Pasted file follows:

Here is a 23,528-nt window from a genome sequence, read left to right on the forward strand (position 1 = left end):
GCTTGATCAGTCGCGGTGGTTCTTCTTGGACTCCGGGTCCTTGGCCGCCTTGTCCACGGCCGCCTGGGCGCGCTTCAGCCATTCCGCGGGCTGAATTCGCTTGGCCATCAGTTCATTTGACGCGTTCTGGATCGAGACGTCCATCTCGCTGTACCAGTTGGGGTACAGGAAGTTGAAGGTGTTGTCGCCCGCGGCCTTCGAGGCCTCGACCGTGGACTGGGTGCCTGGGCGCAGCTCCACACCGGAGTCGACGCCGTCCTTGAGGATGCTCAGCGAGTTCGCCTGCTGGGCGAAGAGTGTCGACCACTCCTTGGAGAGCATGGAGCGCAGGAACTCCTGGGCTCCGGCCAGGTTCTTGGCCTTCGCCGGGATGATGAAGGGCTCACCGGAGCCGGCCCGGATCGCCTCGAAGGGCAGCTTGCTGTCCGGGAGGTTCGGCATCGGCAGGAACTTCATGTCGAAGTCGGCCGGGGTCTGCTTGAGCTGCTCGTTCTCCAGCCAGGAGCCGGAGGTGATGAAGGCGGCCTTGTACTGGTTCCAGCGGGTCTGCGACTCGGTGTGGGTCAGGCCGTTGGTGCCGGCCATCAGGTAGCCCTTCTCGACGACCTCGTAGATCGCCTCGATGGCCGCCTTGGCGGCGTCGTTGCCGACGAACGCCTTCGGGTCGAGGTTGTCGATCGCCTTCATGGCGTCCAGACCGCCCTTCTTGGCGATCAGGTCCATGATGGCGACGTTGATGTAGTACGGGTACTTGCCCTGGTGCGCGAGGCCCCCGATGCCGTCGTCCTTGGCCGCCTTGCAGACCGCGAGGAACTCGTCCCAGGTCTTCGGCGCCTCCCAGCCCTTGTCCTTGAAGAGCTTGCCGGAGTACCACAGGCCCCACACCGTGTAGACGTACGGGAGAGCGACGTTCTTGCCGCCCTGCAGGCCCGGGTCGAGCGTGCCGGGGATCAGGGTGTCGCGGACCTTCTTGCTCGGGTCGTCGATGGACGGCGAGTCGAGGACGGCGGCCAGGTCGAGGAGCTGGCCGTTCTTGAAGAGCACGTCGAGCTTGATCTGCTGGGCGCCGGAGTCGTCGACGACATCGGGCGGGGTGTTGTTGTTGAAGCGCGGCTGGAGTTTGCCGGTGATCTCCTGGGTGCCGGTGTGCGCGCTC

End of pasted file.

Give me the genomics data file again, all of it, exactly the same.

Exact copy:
Here is a 23,528-nt window from a genome sequence, read left to right on the forward strand (position 1 = left end):
GCTTGATCAGTCGCGGTGGTTCTTCTTGGACTCCGGGTCCTTGGCCGCCTTGTCCACGGCCGCCTGGGCGCGCTTCAGCCATTCCGCGGGCTGAATTCGCTTGGCCATCAGTTCATTTGACGCGTTCTGGATCGAGACGTCCATCTCGCTGTACCAGTTGGGGTACAGGAAGTTGAAGGTGTTGTCGCCCGCGGCCTTCGAGGCCTCGACCGTGGACTGGGTGCCTGGGCGCAGCTCCACACCGGAGTCGACGCCGTCCTTGAGGATGCTCAGCGAGTTCGCCTGCTGGGCGAAGAGTGTCGACCACTCCTTGGAGAGCATGGAGCGCAGGAACTCCTGGGCTCCGGCCAGGTTCTTGGCCTTCGCCGGGATGATGAAGGGCTCACCGGAGCCGGCCCGGATCGCCTCGAAGGGCAGCTTGCTGTCCGGGAGGTTCGGCATCGGCAGGAACTTCATGTCGAAGTCGGCCGGGGTCTGCTTGAGCTGCTCGTTCTCCAGCCAGGAGCCGGAGGTGATGAAGGCGGCCTTGTACTGGTTCCAGCGGGTCTGCGACTCGGTGTGGGTCAGGCCGTTGGTGCCGGCCATCAGGTAGCCCTTCTCGACGACCTCGTAGATCGCCTCGATGGCCGCCTTGGCGGCGTCGTTGCCGACGAACGCCTTCGGGTCGAGGTTGTCGATCGCCTTCATGGCGTCCAGACCGCCCTTCTTGGCGATCAGGTCCATGATGGCGACGTTGATGTAGTACGGGTACTTGCCCTGGTGCGCGAGGCCCCCGATGCCGTCGTCCTTGGCCGCCTTGCAGACCGCGAGGAACTCGTCCCAGGTCTTCGGCGCCTCCCAGCCCTTGTCCTTGAAGAGCTTGCCGGAGTACCACAGGCCCCACACCGTGTAGACGTACGGGAGAGCGACGTTCTTGCCGCCCTGCAGGCCCGGGTCGAGCGTGCCGGGGATCAGGGTGTCGCGGACCTTCTTGCTCGGGTCGTCGATGGACGGCGAGTCGAGGACGGCGGCCAGGTCGAGGAGCTGGCCGTTCTTGAAGAGCACGTCGAGCTTGATCTGCTGGGCGCCGGAGTCGTCGACGACATCGGGCGGGGTGTTGTTGTTGAAGCGCGGCTGGAGTTTGCCGGTGATCTCCTGGGTGCCGGTGTGCGCGCTC